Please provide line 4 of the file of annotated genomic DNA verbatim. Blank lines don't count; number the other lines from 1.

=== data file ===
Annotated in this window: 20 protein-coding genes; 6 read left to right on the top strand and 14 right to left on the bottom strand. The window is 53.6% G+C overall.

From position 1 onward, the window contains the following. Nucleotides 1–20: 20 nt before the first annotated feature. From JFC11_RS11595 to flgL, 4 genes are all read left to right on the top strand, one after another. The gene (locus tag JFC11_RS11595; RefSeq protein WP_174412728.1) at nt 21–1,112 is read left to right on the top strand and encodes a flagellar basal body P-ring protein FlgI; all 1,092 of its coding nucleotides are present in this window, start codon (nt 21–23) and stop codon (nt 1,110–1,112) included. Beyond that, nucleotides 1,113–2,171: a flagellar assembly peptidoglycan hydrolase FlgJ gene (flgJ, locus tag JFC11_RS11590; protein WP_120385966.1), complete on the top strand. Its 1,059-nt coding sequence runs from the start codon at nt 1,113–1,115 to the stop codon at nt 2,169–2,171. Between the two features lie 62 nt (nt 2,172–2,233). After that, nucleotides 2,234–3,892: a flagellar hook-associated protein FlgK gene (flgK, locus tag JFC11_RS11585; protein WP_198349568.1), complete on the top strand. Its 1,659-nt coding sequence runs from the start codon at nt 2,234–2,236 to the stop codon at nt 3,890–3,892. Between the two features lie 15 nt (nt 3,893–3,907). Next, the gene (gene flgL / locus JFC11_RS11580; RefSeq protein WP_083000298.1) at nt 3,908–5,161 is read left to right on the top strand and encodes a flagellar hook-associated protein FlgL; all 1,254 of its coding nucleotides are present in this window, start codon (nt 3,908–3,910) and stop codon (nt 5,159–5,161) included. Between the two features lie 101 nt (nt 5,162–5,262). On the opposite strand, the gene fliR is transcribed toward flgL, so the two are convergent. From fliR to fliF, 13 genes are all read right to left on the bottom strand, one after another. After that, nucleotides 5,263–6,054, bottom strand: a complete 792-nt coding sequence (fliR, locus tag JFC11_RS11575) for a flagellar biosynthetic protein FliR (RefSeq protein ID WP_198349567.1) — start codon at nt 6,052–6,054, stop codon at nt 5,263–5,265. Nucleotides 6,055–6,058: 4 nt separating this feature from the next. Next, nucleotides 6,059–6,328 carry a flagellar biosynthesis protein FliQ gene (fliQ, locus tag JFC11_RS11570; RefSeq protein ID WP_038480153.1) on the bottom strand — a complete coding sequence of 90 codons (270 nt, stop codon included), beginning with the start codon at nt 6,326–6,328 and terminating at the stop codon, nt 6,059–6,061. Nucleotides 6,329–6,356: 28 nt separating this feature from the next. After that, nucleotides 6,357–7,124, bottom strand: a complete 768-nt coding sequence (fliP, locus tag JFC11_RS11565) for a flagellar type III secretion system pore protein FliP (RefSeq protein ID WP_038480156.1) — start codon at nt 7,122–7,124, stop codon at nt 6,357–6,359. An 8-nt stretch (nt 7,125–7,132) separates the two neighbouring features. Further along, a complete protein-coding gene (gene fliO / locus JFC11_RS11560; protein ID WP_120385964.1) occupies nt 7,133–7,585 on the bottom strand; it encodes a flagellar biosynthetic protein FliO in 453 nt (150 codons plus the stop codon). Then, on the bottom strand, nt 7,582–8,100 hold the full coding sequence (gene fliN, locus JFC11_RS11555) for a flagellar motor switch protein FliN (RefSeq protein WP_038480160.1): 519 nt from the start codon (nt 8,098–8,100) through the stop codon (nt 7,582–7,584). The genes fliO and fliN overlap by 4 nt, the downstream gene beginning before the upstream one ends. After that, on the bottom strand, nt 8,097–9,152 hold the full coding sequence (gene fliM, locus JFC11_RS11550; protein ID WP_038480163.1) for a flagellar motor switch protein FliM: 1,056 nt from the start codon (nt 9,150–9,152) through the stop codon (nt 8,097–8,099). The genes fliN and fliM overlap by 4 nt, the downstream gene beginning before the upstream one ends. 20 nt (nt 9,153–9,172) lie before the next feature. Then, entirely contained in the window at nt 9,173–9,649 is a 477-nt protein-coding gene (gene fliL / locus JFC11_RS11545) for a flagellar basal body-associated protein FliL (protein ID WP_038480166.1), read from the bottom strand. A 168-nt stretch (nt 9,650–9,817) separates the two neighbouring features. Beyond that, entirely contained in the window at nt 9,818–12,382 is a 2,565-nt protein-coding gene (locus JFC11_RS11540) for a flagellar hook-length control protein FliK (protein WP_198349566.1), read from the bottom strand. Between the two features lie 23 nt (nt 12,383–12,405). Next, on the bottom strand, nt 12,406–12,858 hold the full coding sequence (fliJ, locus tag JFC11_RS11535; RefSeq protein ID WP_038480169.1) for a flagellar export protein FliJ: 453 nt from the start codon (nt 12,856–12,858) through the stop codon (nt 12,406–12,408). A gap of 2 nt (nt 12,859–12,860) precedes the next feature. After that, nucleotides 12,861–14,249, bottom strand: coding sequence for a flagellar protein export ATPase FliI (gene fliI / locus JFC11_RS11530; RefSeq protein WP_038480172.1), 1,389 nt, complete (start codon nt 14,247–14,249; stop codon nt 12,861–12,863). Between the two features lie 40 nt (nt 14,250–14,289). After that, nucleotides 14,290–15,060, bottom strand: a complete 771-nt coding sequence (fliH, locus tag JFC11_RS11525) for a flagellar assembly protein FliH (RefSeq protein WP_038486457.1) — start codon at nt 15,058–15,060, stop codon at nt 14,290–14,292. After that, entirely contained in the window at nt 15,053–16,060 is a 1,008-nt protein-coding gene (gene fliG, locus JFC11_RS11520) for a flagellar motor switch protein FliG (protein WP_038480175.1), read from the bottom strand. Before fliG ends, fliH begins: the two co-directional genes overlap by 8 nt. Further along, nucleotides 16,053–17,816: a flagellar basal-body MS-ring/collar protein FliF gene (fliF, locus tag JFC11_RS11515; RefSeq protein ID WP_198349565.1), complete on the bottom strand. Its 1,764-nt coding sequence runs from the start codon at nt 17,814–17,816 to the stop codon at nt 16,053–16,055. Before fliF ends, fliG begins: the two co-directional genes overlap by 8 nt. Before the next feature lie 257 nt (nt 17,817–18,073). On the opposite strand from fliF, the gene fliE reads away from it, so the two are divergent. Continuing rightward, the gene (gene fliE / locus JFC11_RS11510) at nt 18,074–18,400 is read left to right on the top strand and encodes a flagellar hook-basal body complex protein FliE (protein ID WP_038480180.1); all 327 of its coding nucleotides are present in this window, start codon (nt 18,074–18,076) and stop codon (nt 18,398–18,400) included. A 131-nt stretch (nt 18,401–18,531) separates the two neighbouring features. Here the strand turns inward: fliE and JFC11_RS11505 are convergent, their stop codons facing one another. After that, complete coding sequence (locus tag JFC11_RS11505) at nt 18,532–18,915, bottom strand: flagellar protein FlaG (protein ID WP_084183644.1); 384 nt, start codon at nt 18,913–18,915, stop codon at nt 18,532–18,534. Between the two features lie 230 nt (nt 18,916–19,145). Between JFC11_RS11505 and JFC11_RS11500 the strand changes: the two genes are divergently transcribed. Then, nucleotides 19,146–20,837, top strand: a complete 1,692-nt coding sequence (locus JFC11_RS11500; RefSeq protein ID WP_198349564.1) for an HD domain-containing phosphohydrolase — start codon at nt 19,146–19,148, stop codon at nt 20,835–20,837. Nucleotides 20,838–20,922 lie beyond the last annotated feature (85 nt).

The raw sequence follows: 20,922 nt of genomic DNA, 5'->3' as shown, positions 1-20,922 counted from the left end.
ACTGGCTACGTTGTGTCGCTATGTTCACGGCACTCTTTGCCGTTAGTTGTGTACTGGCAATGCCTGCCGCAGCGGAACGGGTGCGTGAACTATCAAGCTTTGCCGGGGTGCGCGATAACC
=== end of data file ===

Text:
ACTGGCTACGTTGTGTCGCTATGTTCACGGCACTCTTTGCCGTTAGTTGTGTACTGGCAATGCCTGCCGCAGCGGAACGGGTGCGTGAACTATCAAGCTTTGCCGGGGTGCGCGATAACC